Edit Blog Post
Published: August 5th 2009
Big Brother Big Sisters in Jordan
We could not believe our eyes when we saw the cleaning crew at a large, upscale mall in Amman, Jordan! The logo is the BBBS logo! It is a perfect copy. Don't worry our in-house attorney is on the trademark infringement case!
There are many random thoughts and observations that surfaced during our trip to the Middle East:
By the time our trip ends, we will have driven over 2,300 miles. This includes covering ground in Lebanon, Syria, Jordan and Egypt.
Stop lights in Damascus, Syria has timers so the drivers know when the lights will change.
We spent some time at the Dead Sea, Red Sea, Mediterranean and Gulf of Aqaba, but still can't used to seeing women wearing Islamic swimsuits. The most conservative Muslim women wear lycra suits that cover them from the top of their heads to their ankles and then they cover it with a long gown. There are other versions depending on their level of conservatism. Many of them look like SCUBA diving suits and many wear head scarves even in the pool.
Price of gas: Lebanon $3.50/gallon; Syria $2.50/gallon (but only offer lower grades)
In every country we visited, dinner was rarely served earlier than 10 pm. Most places take a siesta where the shops and cafes close during the heat of the day and re-open at 6 pm. This means that a lot of action is
going on until late at night.
We were warmly welcomed when we told people were from America, but rarely did they know where Kansas was located. No one knew Kansas City, St. Louis, etc. But, it was not uncommon for people know Chicago. There is one expection to the rule: In Ehden, Lebanon a young lady working at the hotel asked where we were from and when I said Kansas, she said witout missing a beat, "Toto, I don't think we're in Kansas anymore!" Then she said that she knew Kansas was the setting for most Western movies. I was impressed.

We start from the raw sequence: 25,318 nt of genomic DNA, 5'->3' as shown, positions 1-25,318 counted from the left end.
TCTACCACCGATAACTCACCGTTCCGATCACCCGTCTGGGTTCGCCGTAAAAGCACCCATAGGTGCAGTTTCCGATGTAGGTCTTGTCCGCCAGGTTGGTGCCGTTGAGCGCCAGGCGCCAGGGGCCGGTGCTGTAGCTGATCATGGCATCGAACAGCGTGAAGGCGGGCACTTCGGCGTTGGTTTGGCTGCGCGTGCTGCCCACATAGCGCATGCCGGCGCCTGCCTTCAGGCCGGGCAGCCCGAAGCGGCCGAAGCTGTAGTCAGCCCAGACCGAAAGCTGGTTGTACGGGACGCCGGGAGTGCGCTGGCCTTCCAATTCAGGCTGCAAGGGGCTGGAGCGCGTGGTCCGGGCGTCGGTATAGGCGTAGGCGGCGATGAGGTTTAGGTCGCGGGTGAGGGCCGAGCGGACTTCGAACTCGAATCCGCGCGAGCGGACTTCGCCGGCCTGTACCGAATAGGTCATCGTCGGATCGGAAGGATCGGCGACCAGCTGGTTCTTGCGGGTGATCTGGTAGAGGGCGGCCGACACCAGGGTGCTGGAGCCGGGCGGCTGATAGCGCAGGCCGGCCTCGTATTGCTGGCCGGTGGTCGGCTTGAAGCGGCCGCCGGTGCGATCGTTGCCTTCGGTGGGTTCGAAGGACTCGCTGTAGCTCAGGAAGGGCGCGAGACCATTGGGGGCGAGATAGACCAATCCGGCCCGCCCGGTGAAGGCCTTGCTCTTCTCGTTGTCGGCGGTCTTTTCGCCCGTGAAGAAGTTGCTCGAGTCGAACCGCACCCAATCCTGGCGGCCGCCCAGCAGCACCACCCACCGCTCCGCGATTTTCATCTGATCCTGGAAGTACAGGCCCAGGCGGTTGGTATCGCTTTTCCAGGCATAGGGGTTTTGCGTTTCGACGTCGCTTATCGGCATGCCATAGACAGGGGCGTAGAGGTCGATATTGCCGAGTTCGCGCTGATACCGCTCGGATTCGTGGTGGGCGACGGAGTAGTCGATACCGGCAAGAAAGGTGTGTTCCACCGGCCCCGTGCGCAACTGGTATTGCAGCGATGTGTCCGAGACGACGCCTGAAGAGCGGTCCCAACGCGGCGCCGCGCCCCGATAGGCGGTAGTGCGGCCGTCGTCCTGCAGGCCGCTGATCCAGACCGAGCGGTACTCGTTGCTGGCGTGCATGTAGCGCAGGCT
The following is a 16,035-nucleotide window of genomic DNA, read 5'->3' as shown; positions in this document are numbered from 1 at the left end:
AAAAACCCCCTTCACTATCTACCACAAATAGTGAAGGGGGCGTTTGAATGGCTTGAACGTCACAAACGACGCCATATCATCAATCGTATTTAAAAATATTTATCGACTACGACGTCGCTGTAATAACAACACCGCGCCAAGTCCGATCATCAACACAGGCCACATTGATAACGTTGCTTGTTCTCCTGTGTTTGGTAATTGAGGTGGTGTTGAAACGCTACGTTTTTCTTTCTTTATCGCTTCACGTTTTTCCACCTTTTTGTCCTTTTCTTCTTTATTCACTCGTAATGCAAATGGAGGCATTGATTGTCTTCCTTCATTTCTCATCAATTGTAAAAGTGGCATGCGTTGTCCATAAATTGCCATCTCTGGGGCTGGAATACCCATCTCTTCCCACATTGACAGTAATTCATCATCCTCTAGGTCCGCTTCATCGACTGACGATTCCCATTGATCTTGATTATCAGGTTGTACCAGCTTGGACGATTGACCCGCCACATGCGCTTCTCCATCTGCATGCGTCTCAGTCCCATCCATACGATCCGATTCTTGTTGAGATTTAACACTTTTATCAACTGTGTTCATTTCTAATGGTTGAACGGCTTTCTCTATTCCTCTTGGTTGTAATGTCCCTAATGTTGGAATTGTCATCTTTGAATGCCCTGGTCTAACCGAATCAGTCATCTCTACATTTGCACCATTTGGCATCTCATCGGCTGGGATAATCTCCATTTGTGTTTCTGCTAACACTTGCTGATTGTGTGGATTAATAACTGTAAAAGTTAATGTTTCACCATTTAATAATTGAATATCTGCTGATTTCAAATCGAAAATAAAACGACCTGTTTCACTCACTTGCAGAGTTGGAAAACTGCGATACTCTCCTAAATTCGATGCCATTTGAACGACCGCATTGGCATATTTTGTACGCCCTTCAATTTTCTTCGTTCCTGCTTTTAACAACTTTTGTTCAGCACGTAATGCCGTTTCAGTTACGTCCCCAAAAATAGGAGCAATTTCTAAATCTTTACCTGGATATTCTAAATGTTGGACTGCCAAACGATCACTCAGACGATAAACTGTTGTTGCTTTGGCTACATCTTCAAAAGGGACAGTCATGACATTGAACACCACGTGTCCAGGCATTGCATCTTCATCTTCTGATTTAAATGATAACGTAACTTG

When we were in Lebanon, we could not help but notice that EVERYONE drove a Mercedes or BMW. (Even the taxi drivers!)
During the camel trek in Wadi Rum, it became evident that everyone was aware that we owned camels. Even the little kids approached us and asked about them. After dinner at the campsite, some of the kids asked to see our photos of the camels. They passed the photos around to everyone at the camp. The camel herder said that he had never met anyone from America who owned camels! We were
Arabic Ice-cream with Fresh-made Waffle Cones
We could not make this up! This makes the fresh waffle cone and then serves up some seriously good ice-cream. The guys tried the most famous flavor: pistachio
Per our observation, the Lebanese people seem to be very attractive and the women seem to be mismatched with the men. (Meaning, the women could do better!)
We were surprised by the incredible military presence in Lebanon. There were armed tanks on most street corners and soldiers everywhere. The checkpoints were serious and armed soldiers did patrols in the evenings.
There is an incredible amount of large construction projects underway in Amman, Jordan--including massive residental projects, skyscrapers and huge public infrastructure projects. All of the constrction in Amman is attributible to heavy foreign investment and an influx of wealthy Iraqis.
In Jordan, all businesses are required to have a poster of the King posted. Although we did not know if it was a requirement in Syria, everywhere we looked, there were posters of Bashar Assad.
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